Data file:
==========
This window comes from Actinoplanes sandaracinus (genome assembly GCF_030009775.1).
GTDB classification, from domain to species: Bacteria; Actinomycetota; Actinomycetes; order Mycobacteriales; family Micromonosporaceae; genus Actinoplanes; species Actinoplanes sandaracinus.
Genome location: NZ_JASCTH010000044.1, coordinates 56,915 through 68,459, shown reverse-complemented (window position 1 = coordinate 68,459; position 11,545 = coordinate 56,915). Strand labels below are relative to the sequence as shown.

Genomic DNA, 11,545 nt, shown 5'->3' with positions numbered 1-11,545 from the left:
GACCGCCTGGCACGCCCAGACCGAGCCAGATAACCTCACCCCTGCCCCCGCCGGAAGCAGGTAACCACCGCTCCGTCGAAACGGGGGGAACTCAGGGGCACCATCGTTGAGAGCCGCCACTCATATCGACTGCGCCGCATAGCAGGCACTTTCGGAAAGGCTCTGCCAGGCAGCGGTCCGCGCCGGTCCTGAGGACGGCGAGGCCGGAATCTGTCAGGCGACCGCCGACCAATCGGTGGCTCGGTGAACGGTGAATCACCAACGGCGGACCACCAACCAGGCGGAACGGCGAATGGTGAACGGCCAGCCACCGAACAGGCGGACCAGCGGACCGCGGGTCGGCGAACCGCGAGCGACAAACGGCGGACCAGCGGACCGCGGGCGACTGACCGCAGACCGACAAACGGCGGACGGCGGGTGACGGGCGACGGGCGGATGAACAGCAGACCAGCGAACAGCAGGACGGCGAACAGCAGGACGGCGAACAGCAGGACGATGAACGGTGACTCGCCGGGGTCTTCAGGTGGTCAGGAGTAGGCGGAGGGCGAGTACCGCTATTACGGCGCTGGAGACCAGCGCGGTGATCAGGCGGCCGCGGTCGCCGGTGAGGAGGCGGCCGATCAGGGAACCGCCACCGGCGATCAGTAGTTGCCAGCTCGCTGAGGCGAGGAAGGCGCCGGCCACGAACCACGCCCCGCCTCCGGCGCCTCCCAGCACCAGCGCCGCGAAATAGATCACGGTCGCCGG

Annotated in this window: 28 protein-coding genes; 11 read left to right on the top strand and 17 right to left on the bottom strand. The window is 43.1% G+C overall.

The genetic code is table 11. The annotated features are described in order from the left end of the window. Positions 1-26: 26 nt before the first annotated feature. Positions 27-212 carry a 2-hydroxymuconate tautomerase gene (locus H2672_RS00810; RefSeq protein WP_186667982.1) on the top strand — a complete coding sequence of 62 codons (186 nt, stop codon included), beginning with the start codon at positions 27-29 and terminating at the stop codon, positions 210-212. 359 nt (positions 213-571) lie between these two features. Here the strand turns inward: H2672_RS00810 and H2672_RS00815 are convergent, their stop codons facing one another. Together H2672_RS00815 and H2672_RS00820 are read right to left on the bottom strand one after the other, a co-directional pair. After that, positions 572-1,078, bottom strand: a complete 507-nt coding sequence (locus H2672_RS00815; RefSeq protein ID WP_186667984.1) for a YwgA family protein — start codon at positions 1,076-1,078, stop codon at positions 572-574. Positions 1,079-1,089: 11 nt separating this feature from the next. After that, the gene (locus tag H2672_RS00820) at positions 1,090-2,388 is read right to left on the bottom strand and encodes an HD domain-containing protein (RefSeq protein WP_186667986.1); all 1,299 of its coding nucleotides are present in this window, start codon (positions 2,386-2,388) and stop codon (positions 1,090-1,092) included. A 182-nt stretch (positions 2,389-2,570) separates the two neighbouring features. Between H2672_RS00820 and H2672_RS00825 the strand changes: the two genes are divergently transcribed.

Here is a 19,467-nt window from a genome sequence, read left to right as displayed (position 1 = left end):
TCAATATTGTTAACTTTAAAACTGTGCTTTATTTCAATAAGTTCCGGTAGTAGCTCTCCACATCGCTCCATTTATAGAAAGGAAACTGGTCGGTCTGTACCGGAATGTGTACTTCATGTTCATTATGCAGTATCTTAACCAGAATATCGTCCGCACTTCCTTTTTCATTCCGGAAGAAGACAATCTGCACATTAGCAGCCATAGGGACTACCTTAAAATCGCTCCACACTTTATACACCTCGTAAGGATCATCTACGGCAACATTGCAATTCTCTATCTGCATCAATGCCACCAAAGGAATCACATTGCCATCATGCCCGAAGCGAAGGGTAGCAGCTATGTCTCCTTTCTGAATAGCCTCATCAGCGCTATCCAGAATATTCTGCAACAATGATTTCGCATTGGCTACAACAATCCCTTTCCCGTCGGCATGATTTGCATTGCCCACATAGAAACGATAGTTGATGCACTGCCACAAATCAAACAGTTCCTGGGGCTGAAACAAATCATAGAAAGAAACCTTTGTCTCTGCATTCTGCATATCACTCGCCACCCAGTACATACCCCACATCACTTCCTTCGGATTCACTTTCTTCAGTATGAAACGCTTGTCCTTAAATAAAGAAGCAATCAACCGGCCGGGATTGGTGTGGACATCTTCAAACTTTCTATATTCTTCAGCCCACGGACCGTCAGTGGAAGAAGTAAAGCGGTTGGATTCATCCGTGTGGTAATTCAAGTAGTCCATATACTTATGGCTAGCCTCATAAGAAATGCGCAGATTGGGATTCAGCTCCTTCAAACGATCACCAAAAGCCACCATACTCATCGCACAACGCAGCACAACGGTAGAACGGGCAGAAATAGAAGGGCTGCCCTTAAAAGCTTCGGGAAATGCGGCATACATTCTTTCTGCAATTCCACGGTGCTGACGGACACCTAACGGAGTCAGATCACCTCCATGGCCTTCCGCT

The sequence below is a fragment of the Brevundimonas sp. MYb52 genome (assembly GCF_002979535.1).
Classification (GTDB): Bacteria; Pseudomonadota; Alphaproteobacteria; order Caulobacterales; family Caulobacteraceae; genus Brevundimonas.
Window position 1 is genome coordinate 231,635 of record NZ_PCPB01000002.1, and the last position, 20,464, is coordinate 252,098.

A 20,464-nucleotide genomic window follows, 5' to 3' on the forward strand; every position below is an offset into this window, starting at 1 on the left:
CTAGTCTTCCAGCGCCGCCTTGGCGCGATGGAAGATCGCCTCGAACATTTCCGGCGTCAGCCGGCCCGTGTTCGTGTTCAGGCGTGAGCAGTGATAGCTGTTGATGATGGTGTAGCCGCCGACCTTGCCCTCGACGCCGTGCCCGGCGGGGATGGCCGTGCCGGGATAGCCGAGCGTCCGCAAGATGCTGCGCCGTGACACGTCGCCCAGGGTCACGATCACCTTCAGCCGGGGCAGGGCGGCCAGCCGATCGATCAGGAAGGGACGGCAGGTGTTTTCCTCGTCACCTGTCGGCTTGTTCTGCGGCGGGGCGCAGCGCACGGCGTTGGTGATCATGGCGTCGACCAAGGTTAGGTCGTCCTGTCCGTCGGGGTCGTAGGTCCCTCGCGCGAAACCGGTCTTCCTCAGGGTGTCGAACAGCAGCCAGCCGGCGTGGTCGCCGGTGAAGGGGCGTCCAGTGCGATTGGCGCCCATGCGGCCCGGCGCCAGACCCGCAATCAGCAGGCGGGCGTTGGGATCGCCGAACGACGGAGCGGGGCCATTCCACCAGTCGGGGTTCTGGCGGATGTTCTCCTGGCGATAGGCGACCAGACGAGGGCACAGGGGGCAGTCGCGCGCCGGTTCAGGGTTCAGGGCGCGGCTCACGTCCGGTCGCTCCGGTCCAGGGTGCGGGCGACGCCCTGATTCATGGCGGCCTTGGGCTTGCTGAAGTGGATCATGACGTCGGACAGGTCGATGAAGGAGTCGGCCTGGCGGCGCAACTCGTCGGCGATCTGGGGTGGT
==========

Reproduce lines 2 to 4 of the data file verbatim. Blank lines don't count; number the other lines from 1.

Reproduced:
GTDB classification, from domain to species: Bacteria; Actinomycetota; Actinomycetes; order Mycobacteriales; family Micromonosporaceae; genus Actinoplanes; species Actinoplanes sandaracinus.
Genome location: NZ_JASCTH010000044.1, coordinates 56,915 through 68,459, shown reverse-complemented (window position 1 = coordinate 68,459; position 11,545 = coordinate 56,915). Strand labels below are relative to the sequence as shown.

Genomic DNA, 11,545 nt, shown 5'->3' with positions numbered 1-11,545 from the left: